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Medical use

Opium was commonly used as an analgesic until the development of morphine. Morphine continues to be prescribed for relief of severe pain, but fears of its addictive potential have limited its use. Laudanum was used in the 1800s to promote sleep and alleviate pain; codeine suppresses coughing; paregoric stops diarrhea. Medicinal opiates were freely available in the United States and Europe in the 19th cent., and the number of addicted people surged as a result.

Names of the drug

For drugs that are derived from opium such as morphine or heroin, there are a whole class of street names for the individual drug itself

  • Ah-pen-yen
  • Buddha
  • Chillum
  • Chinese Molasses
  • Chinese Tobacco
  • Fi-do-nie
  • Gee
  • Goric
  • Pen yan
  • Pin gon
  • Pin yen
  • When-shee
  • Yen Shee Suey
  • Ze

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Physical dependinces

In anyone who takes opiates regularly for a long time, nerve receptors are likely to adapt and begin to resist the drug, causing the need for higher doses. The other side of this tolerance is a physical withdrawal reaction that occurs when the drug leaves the body and receptors must readapt to its absence. This physical dependence is not equivalent to addiction. Many patients who take an opiate for pain are physically dependent but not addicted: The drug is not harming them, and they do not crave it or go out of their way to obtain it.

Psychological Dependence

Opioids have two main effects: an analgesic affect and a euphoric effect. It is their euphoric effect that is the reason why they can be abused. They can be used intravenously (IV), subcutaneously, and intranasally or smoked. Remember that if someone reports opioid abuse, they may also be abusing other drugs.

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How it's taken

By smoking the drug threw a pipe or can be smoked, eaten, or derivatives of opium, such as heroin, can be injected.

Side effects

Along with its needed effects, opium may cause some unwanted effects. Although not all of these side effects may occur, if they do occur they may need medical attention.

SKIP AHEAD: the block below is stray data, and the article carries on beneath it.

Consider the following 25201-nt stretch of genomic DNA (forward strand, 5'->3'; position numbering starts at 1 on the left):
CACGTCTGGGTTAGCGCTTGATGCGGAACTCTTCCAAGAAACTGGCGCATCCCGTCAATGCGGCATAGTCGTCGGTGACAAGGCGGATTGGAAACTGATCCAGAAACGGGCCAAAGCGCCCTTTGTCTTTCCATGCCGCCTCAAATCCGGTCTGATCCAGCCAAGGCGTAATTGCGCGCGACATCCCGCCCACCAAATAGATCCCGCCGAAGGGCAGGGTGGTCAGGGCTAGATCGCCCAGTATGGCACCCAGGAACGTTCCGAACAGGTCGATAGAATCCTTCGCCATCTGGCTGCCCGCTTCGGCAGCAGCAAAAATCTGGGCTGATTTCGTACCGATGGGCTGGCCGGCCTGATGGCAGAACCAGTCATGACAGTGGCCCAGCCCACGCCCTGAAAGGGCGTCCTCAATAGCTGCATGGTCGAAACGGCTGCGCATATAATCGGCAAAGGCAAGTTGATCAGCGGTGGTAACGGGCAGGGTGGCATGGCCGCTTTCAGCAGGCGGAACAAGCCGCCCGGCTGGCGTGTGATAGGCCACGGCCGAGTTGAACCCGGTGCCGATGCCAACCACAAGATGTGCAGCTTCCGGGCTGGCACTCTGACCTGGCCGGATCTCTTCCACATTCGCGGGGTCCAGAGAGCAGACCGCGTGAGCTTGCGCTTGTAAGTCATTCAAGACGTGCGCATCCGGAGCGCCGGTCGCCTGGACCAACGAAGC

• malnutrition
  • respiratory complications
  • low blood pressure
  • mental and physical health problems
  • severe constipation
  • contracted pupils
  • moodiness
  • menstrual irregularities
  • lung, liver, kidney and brain damage
  • collapsed veins from injecting the drug
  • loss of weight
  • reduction of sex hormone levels
  • frequent infections
  • pregnancy complications including still birth
  • death

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Possible signs of overdosing

An opium overdose occurs when an individual accidentally or intentionally ingests more of the drug than the body can process. Opium is the extract that is derived from seedpods of the opium poppy, Papaver somniferum, and is the least potent of all of the opiates. Opium is often sold illicitly on the street as a powder or as a black or dark brown colored tar like substance.


Opiate withdrawal refers to the wide range of symptoms that occur after stopping or dramatically reducing opiate drugs after heavy and prolonged use (several weeks or more).

Opiate drugs include heroin, morphine, codeine, Oxycontin, Dilaudid, methadone, and others.

  • Mood swings that were not present before
  • Slowed reflexes (which can make skilled tasks, such as driving, very dangerous)
  • Apathy and depression
  • Criminal activity to obtain money
  • Sudden financial changes, such as loss of money or property
  • Social isolation, new friends that use drugs or no friends at all
  • Neglect of things the person once loved, such as hobbies or family

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Signs someone is on this drug

Being of similar structure, the opiate molecules occupy many of the same nerve-receptor sites and bring on the same analgesic effect as the body's natural painkillers. Opiates first produce a feeling of pleasure and euphoria, but with their continued use the body demands larger amounts to reach the same sense of well-being.

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